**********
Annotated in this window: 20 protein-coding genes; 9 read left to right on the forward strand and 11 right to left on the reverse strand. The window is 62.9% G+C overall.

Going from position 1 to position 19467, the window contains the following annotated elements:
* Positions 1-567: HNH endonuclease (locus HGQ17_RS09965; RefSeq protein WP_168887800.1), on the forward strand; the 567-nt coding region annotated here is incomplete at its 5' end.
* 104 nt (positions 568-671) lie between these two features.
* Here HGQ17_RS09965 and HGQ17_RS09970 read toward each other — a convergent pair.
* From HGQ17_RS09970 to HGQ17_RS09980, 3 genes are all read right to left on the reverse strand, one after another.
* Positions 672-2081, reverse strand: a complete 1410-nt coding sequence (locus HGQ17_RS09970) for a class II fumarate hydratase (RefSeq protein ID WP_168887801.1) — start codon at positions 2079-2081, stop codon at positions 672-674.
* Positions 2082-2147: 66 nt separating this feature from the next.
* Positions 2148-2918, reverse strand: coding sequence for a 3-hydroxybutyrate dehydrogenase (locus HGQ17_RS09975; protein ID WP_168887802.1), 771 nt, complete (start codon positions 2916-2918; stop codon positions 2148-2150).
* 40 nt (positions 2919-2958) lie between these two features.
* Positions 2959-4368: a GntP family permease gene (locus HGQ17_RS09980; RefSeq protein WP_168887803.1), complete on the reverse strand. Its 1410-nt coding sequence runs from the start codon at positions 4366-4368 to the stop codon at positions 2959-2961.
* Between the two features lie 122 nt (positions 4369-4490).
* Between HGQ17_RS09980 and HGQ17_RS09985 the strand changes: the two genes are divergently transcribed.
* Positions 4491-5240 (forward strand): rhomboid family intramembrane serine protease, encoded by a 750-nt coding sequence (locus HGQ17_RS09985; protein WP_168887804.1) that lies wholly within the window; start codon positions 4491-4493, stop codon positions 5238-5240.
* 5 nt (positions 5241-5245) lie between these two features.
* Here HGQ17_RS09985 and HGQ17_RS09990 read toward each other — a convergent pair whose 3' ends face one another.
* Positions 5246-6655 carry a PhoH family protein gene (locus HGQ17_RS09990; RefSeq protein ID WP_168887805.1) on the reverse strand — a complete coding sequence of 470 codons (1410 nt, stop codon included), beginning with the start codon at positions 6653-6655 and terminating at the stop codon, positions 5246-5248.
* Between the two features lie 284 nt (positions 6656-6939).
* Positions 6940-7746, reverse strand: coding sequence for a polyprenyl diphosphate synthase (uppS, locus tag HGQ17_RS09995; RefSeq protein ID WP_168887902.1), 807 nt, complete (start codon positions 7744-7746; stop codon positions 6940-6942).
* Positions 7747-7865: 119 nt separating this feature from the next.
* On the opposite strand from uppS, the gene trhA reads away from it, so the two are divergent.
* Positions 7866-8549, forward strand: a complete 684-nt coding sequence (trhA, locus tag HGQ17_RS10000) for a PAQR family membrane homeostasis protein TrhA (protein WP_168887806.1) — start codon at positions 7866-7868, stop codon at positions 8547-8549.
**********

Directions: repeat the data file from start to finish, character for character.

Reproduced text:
Annotated in this window: 20 protein-coding genes; 9 read left to right on the forward strand and 11 right to left on the reverse strand. The window is 62.9% G+C overall.

Going from position 1 to position 19467, the window contains the following annotated elements:
* Positions 1-567: HNH endonuclease (locus HGQ17_RS09965; RefSeq protein WP_168887800.1), on the forward strand; the 567-nt coding region annotated here is incomplete at its 5' end.
* 104 nt (positions 568-671) lie between these two features.
* Here HGQ17_RS09965 and HGQ17_RS09970 read toward each other — a convergent pair.
* From HGQ17_RS09970 to HGQ17_RS09980, 3 genes are all read right to left on the reverse strand, one after another.
* Positions 672-2081, reverse strand: a complete 1410-nt coding sequence (locus HGQ17_RS09970) for a class II fumarate hydratase (RefSeq protein ID WP_168887801.1) — start codon at positions 2079-2081, stop codon at positions 672-674.
* Positions 2082-2147: 66 nt separating this feature from the next.
* Positions 2148-2918, reverse strand: coding sequence for a 3-hydroxybutyrate dehydrogenase (locus HGQ17_RS09975; protein ID WP_168887802.1), 771 nt, complete (start codon positions 2916-2918; stop codon positions 2148-2150).
* 40 nt (positions 2919-2958) lie between these two features.
* Positions 2959-4368: a GntP family permease gene (locus HGQ17_RS09980; RefSeq protein WP_168887803.1), complete on the reverse strand. Its 1410-nt coding sequence runs from the start codon at positions 4366-4368 to the stop codon at positions 2959-2961.
* Between the two features lie 122 nt (positions 4369-4490).
* Between HGQ17_RS09980 and HGQ17_RS09985 the strand changes: the two genes are divergently transcribed.
* Positions 4491-5240 (forward strand): rhomboid family intramembrane serine protease, encoded by a 750-nt coding sequence (locus HGQ17_RS09985; protein WP_168887804.1) that lies wholly within the window; start codon positions 4491-4493, stop codon positions 5238-5240.
* 5 nt (positions 5241-5245) lie between these two features.
* Here HGQ17_RS09985 and HGQ17_RS09990 read toward each other — a convergent pair whose 3' ends face one another.
* Positions 5246-6655 carry a PhoH family protein gene (locus HGQ17_RS09990; RefSeq protein ID WP_168887805.1) on the reverse strand — a complete coding sequence of 470 codons (1410 nt, stop codon included), beginning with the start codon at positions 6653-6655 and terminating at the stop codon, positions 5246-5248.
* Between the two features lie 284 nt (positions 6656-6939).
* Positions 6940-7746, reverse strand: coding sequence for a polyprenyl diphosphate synthase (uppS, locus tag HGQ17_RS09995; RefSeq protein ID WP_168887902.1), 807 nt, complete (start codon positions 7744-7746; stop codon positions 6940-6942).
* Positions 7747-7865: 119 nt separating this feature from the next.
* On the opposite strand from uppS, the gene trhA reads away from it, so the two are divergent.
* Positions 7866-8549, forward strand: a complete 684-nt coding sequence (trhA, locus tag HGQ17_RS10000) for a PAQR family membrane homeostasis protein TrhA (protein WP_168887806.1) — start codon at positions 7866-7868, stop codon at positions 8547-8549.